By BosNewsLife Africa Service

Another evangelist, Jamaa Ait Bakrim, (pictured) remains behind bars after he was sentenced to 15 years imprisonment in 2005 for “proselytizing” and destroying “the goods of others”.

RABAT, MOROCCO (BosNewsLife)– An appeals court in Morocco has overturned a conviction against a Christian man who was sentenced to 30 months imprisonment for evangelism, trial observers said Thursday, February 6.

The judge of the Court of Appeal in the town of Fez dismissed the case against Mohamed El Baladi, who is in his 30s, due to a lack of evidence, Christians said.

“The case has ended. The file will be closed on the 13th of February after a routine
administrative process is finished,” Christian news agency Morning Star News quoted sources as saying, he spoke on condition of anonymity amid security concerns.

El Baldi from the town of Aïn Aïcha, near Fez was given two-and-a-half years in prison, and ordered to pay 5000 dirhams ($600) for “shaking the faith of a Muslim”, at a court hearing on September 3.

He was later released on September 26 pending an appeals hearing, Christian investigators told BosNewsLife.


Yet another evangelist, 50-year-old Jamaa Ait Bakrim, remains behind bars after he was sentenced to 15 years imprisonment in 2005 for “proselytizing” and destroying “the goods of others”.

Christians say the outspoken convert was the victim of trumped up charges, as they included burning two defunct utility poles located in front of his own business in south Morocco.

Open Doors, a Christian advocacy group, quoted activists and Moroccan Christians as saying that the severity of his sentence for a “misdemeanor” underscores Morocco’s attempt him behind bars as long as possible “because he persistently spoke about his faith.”

The perceived selective justice towards Christians comes at a time when authorities are considering cracking down on public expressions of Christianity in the heavily Islamic nation.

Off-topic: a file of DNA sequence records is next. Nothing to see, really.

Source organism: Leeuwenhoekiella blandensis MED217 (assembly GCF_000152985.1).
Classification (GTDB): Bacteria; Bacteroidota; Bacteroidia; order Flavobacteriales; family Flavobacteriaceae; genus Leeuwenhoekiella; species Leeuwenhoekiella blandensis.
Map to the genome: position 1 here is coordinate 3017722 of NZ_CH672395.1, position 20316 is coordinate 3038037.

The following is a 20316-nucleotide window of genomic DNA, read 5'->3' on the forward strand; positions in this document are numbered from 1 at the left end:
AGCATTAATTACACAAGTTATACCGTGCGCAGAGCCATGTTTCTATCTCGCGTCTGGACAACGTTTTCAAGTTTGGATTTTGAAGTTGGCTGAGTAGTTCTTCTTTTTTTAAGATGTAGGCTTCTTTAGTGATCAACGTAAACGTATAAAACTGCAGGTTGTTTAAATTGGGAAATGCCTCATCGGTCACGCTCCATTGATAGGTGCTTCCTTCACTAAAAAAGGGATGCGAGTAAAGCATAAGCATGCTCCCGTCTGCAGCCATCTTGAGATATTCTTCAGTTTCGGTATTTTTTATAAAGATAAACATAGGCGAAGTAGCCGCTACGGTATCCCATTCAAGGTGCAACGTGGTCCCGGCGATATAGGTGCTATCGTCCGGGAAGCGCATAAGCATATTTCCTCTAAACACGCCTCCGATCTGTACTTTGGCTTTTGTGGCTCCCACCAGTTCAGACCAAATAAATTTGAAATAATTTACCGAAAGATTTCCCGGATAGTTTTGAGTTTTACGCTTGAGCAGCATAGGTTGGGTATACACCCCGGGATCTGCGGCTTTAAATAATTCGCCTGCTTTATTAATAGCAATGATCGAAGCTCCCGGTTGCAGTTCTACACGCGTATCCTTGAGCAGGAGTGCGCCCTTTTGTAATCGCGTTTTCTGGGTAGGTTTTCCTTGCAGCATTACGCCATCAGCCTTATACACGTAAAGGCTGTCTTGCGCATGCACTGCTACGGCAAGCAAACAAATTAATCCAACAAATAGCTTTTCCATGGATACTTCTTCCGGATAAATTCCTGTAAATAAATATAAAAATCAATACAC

Last year the country’s highest Islamic institute issued a fatwa demanding the death penalty for Muslims who renounce their religion.


The Supreme Ulema Council of Morocco (CSO), a body of Islamic scholars headed by King Mohammed VI, said that Muslims who reject their faith “should be condemned to death.”

CSO is the only institution entitled to issue ‘fatwas’, or religious decrees, in Morocco.

Additionally foreign Christian missionaries and aid workers are under pressure. Morocco expelled as many as 100 foreign Christians since 2010, because they allegedly tried to convert Muslims, according to previous BosNewsLife estimates.

Among those expelled were Christians who cared for 33 Moroccan orphans at the Christian orphanage Village of Hope (VoH) in the town of Ain Leuh, some 100 kilometers (62 miles) south of Fez.

Morocco’s government has defended the decision saying the Christians had violated the Islamic country’s religious traditions and legislation banning proselytizing.

(With additional reporting by BosNewsLife’s Stefan J. Bos).  

(BosNewsLife, the first truly independent news agency covering persecuted Christians, is ‘Breaking the News for Compassionate Professionals’ since 2004).

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